Family/ Image: Unsplash
Image: Unsplash

Family, politics and burning bridges

The year is 2020 and, once again, it looks to be another divisive year in politics. As in 2016, Britain has undergone a massive shift which will decide its destiny for decades. Come November, the US will once again have the chance to elect someone who isn’t Donald Trump. Numerous countries from Brazil to Eastern Europe to India face the rise of right-wing parties while climate change isn’t being tackled nearly enough. So, how do we lowly beings on the ground deal with this, especially since the issues at present can divide a family?

When I was in America over Christmas, this was always at the back of my mind. I have Republican relatives who are fine with Trump and regard healthcare as a socialist grim reaper at the end of their beds. One thing I was often reminded by my more diplomatic family members was to choose my battles. Some members of family will never be able to see the light, even if it hurts your future. My elderly relatives have watched Fox News for years where Trump is a saviour from God. Politics is kept out of conversation, and when they host us, we avoid the topics.

Some bridges will burn at the slightest hint of disagreement, but others will be upheld

In general, I’ve always been taught that when under the roof of another, don’t provoke their leanings, because it’s discourteous. Yes, politics is an uncomfortably vital part of our lives that is having an endlessly pervasive effect, but a person’s home is their home. Stirring division, even if you have a good reason for your views, is simply not going to go down well. Always be mindful of where you stay and think about whether you’re being helpful or generally provocative.

Other members of my family – the younger, those with kids or the kids themselves – proved more open to discussion, though it was important to remember how much emphasis was placed on tone rather than the words in play. Righteous anger was easily laughed down. If you have to talk to someone about politics, try to emphasise how it makes you feel, how it makes you afraid for those around you. Ideological broad strokes are often easy to side-line, even if they’re life and death, but the personal, what affects someone at their core is more potent. In some cases, nothing will work. Some bridges will burn at the slightest hint of disagreement, but others will be upheld. After this trip I’m more distant than ever with some family members but closer with others, remembering that some people change and grow, and others are set in stone.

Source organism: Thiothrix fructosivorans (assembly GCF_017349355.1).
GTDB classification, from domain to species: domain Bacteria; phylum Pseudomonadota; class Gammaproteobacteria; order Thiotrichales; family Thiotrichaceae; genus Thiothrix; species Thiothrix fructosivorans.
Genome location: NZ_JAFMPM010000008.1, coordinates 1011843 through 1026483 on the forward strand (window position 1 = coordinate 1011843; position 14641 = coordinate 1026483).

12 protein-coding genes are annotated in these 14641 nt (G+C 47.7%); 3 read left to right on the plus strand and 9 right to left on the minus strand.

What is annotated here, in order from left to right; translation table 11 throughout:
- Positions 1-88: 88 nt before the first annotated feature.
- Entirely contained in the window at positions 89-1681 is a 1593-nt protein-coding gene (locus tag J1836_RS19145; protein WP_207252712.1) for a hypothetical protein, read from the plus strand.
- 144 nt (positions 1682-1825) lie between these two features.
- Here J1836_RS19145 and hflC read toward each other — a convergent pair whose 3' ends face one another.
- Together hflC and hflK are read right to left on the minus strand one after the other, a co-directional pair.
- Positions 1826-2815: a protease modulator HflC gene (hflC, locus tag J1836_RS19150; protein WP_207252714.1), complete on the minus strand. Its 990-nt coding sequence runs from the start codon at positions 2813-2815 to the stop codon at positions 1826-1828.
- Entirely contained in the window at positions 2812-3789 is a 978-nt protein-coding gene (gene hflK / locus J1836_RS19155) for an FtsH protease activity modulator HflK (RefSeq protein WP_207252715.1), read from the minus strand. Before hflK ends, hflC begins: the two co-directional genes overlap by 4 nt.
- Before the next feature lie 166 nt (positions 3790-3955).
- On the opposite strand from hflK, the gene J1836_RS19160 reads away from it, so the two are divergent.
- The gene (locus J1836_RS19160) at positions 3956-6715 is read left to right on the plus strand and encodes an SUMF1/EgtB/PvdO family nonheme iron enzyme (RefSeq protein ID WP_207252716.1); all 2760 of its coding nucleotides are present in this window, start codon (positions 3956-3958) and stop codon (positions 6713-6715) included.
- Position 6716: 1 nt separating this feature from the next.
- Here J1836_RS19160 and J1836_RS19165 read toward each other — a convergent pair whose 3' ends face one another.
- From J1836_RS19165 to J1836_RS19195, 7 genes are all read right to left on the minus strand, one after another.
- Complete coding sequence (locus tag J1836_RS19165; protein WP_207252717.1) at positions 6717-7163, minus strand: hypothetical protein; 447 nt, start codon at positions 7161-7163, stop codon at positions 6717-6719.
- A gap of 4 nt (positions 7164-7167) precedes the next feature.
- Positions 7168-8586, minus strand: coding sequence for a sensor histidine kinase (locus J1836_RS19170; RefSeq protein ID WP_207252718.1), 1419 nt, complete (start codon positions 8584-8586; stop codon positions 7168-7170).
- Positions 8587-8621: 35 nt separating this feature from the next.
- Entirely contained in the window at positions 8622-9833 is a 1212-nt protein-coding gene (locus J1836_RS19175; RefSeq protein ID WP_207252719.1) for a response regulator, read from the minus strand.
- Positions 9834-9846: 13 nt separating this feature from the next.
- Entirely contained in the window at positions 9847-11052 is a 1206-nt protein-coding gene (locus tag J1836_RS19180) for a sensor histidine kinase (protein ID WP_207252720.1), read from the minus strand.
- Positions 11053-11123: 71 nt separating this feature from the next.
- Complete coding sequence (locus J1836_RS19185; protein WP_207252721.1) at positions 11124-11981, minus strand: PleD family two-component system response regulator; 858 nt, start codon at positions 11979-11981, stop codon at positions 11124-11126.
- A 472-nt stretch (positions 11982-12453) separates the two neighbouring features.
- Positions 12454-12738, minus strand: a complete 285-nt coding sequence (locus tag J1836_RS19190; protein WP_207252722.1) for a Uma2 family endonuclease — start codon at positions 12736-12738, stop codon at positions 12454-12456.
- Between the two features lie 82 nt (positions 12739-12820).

Remember that the other person is a human being

A key thing is to know when it’s time to cut someone out of your life, which is never easy but can sometimes be necessary. People can be politically toxic as well as personally, and if what they do affects you, they may not be worth holding on. Family is important but it’s not necessarily worth everything when those people can fundamentally disagree and vote to take down your liberties for the sake of ideological point-scoring.

The key is to remember that the other person is a human being, coming at an issue from their own perspective with their own fears, values and things they want to hold onto. It’s important to note if they’re doing what they’re doing, or saying what they will may come from ignorance, deliberate provocation or genuine malice. Some people enjoy being controversial, they enjoy arguing with people for the sake of it. They’re not worth fighting.

This year is going to be hard for many, but at the end of the day, it’s important that to remember that family is often something we make, something we work to preserve, and you’re never alone. Someone, even if they’re not as close in blood or bond as you’d like will be on your side, and we’ll all need them through the days to come.

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